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ISSUE 76 page 8

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Sites of interest
Sharing or sucking: opinion split as EU sets guidelines on ‘collaborative economy’
 ÜBER, AIRBNB, TASKRABBIT: THE NAMES OF THESE COMPANIES ARE becoming better and better known as they spread their operations from their Californian bases to any part of the world with Internet connectivity. The usual portmanteau term for what they do is the ‘sharing economy’ but this is a more hard-nosed commercial operation than lending your neighbour a power drill. Money changes hands, not only between buyer and seller but via a substantial cut to the the owner of the web-based ‘platform’ which makes these transactions possible. Their detractors say that these companies ‘basically suck value out of the local economy’ while, for instance, Über, which connects drivers with passengers in over 110 cities worldwide, claims to have created 50,000 jobs in Europe last year and plans to have one million new women drivers by 2020. This aim was undermined however when a proposed collaboration with the United Nations Women’s organisation was abandoned under pressure from trade unions and women’s rights groups. Brigitta Paas of the International Transport Workers Federation (ITF), said that the ‘promise of a million jobs that we know are likely to be insecure, ill paid, and potentially unsafe’ was no reason to co-operate with the company. Room sharing service Airbnb has also run into trouble with the authorities with Berlin city council banning the rental of entire properties and Iceland introducing new taxes on private owners that let their rooms for more than 90 days a year. The European Commission is trying to come up



with a unified approach to this fast-developing new economy including advice on how to apply existing EU law. Currently pending in the European Court of Justice is the question of whether Über is a transport company or a digital service as well as complaints by the firm against the governments of France, Germany and Spain. In a communication published in June the Commission took a somewhat friendly line towards the sharing companies. Vice-President Katainen, stressed that Member States should only use outright bans as a last resort and not impose specific rules for hotels or taxi services unless they own assets and set prices. ‘We want to keep up, and keep Europe as open as the US for new innovative business models’, he said. However he emphasised that these businesses should not form a ‘parallel informal economy … the collaborative economy cannot be a way to abuse labour. Neither is it a way to avoid paying tax’. According to the Commission national governments must distinguish between individuals providing services on an occasional basis and providers acting in a professional capacity. This was enough for Francis O’Grady, TUC General Secretary to see the bright side: ‘The EU guidelines are a good starting point because they make clear that sharing economy companies can be recognised as employers by member states’ she stated, the U.K. must ensure that ‘every worker in the sharing economy gets a fair deal, full employment rights, the opportunity to join a union, and is not exploited by a distant tax-dodging tech firm’.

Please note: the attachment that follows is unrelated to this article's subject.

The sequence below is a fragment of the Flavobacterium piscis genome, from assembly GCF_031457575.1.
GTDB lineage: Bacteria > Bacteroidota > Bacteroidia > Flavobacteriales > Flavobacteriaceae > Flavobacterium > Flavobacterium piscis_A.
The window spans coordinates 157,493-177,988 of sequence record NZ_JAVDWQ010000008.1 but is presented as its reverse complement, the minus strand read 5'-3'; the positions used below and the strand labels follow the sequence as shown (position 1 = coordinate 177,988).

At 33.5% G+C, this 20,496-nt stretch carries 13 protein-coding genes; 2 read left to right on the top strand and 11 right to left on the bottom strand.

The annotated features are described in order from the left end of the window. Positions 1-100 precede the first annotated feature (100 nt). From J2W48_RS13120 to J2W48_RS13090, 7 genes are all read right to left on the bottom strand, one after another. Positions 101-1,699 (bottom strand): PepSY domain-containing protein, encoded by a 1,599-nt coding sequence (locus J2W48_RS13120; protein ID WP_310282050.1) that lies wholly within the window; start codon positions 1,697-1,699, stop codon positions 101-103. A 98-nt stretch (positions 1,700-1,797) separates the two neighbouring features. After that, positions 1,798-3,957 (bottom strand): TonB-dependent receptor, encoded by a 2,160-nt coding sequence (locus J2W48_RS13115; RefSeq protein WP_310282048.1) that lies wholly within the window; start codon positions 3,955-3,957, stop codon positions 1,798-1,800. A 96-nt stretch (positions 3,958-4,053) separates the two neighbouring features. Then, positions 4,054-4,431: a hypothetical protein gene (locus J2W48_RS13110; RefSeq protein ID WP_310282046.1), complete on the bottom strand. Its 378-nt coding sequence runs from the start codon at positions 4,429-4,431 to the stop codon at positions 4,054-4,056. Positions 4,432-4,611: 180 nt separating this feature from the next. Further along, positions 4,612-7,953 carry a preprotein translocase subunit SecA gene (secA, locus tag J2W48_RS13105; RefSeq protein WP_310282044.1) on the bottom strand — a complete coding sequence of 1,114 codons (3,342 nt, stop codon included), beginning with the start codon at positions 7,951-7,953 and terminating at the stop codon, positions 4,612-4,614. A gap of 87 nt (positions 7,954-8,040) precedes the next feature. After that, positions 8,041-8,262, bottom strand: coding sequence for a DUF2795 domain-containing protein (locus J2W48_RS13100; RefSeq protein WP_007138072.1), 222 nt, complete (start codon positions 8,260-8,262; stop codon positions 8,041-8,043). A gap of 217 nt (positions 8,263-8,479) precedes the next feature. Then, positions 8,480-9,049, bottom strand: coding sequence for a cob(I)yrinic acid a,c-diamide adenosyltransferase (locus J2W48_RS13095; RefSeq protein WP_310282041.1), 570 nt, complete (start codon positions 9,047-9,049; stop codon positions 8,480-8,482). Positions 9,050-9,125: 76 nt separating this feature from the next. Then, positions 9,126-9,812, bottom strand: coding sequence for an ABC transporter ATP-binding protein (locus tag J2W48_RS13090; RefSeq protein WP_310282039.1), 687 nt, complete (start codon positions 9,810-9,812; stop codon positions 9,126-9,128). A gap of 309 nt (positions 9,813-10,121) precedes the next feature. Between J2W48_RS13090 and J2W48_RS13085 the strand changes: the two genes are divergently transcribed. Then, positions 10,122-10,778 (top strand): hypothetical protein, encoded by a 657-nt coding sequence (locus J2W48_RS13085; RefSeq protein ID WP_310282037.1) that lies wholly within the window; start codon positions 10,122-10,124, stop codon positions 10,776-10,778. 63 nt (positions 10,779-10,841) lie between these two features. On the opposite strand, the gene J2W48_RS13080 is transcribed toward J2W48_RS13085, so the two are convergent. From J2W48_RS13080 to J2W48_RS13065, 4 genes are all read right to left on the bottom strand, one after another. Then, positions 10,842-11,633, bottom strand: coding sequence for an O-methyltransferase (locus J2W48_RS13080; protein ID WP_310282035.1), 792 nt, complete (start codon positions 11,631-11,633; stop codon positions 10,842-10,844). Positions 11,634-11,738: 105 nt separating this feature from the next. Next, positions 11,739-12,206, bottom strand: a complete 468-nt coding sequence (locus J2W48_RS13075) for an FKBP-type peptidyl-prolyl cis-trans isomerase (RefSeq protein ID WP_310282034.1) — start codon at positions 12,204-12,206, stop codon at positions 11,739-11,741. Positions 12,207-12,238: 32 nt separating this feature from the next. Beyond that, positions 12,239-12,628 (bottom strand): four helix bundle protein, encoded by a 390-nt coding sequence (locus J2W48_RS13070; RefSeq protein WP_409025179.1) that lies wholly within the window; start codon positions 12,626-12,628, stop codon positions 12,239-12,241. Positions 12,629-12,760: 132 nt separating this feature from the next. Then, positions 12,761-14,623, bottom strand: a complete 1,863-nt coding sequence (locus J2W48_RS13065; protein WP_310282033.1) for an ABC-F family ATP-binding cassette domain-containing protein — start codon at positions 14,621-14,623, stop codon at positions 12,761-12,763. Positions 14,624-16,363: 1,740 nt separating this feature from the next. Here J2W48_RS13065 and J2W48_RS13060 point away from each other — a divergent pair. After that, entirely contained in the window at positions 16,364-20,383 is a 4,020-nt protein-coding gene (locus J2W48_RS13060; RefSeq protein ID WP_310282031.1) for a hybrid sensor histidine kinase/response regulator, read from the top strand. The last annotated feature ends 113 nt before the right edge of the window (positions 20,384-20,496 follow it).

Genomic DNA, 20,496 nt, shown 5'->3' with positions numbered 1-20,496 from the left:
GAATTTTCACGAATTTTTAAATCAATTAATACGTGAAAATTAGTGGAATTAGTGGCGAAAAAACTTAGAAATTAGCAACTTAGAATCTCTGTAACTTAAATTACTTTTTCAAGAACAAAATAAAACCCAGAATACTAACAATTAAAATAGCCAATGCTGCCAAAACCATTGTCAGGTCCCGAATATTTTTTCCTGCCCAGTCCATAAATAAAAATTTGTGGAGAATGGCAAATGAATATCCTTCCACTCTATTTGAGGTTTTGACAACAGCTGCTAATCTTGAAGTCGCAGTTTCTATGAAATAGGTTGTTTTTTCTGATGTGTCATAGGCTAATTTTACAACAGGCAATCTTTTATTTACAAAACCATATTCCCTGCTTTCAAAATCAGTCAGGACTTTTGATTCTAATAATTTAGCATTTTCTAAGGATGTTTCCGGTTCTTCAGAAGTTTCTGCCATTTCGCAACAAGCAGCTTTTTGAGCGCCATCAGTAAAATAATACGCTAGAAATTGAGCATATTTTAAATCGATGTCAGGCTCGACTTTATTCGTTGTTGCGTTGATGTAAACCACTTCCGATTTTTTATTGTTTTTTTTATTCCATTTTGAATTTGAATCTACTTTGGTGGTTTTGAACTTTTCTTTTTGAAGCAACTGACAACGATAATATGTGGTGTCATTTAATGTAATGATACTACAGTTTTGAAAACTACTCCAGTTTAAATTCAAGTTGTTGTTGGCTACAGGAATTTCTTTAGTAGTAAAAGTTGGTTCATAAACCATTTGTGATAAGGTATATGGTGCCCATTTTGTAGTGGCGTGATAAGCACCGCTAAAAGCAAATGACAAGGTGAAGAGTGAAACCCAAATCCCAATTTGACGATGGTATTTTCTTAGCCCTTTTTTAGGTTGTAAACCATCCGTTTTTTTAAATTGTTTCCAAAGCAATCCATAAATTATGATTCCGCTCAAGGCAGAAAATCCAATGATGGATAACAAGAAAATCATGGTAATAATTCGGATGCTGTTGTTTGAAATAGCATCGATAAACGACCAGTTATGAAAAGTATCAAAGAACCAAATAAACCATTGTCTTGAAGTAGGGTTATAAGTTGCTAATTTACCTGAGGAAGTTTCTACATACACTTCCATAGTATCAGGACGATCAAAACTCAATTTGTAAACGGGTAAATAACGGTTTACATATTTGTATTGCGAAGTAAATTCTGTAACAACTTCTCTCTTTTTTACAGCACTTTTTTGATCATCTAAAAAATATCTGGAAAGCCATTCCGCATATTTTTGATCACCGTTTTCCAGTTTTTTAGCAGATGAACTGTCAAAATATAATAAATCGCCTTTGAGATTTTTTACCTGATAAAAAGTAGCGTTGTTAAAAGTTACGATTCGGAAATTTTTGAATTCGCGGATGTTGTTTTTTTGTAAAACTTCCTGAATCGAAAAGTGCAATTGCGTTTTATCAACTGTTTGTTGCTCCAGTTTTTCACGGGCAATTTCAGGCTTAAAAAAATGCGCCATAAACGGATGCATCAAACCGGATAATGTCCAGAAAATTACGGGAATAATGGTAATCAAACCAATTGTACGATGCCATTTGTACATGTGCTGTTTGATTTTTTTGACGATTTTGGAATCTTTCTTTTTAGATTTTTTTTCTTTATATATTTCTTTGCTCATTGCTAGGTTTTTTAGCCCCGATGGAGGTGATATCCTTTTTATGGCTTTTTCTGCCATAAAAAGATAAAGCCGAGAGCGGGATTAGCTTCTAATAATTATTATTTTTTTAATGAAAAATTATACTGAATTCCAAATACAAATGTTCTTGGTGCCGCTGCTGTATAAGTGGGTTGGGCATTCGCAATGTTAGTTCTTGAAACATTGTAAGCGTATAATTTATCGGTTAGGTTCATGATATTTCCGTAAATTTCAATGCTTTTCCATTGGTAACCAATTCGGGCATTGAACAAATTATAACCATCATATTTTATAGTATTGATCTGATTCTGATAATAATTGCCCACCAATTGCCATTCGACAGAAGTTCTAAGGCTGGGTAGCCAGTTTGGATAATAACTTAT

An Über taxi and a Paris taxi drivers' protest



Web sites mentioned in this issue are available at:
 ‘What do Europeans do at work?’
 EU Collaborative Economy communication
 FairCrowdWork campaign
German unions target digital freelancers
DIGITISATION HAS LED TO ENORMOUS, CONTINUING changes in every area of the economy but the increasing use of self-employed freelancers poses a problem for traditional trade unions. They are not classed as employees and receive their income from fees rather than a wage. In Germany however unions have begun to wake up to the need to change their recruitment methods to access this potential source of new members. ‘Trade unions have tended to look askance at self-employment’ concedes Gunter Haake, the self-employed workers’ adviser at the German service workers’ union, Vereinte Dienstleistungsgewerkschaft (Ver.di). There are now 2.3 million self-employed workers in the country but only 30,000 are members of Ver.di. According to Herr Haake the practice is spreading from the cultural sector to IT and even caretaking. Industrial union IG Metall confirm that freelancing is becoming more common in their recruitment areas. Although their numbers are growing their income is not: the average is €1,500 per month but many receive less than the minimum wage, which does not apply to freelancers, of €8.50 per hour. Previously research has found that 18% of ‘solo’ workers get less than €5 an hour. ‘Crowdwork’ platforms tend to place workers in competition with each other as they offer their service for a fee, but as they are neither employees of the platform or the firm they are carrying out work for they are excluded from all labour legislation. IG Metall have launched a Faircrowdwork campaign to help freelancers compare fee rates and different Internet platforms, and access legal information. They also run a telephone help line ‘And we get a lot of calls’ says Robert Fuss, head of the campaign. In the longer term German unions want politicians to change the regulations governing this kind of work. Currently, German law does not allow self-employed workers to negotiate their pay collectively. ‘The politicians need to understand that the employment landscape is changing’ says Gunter Haake.

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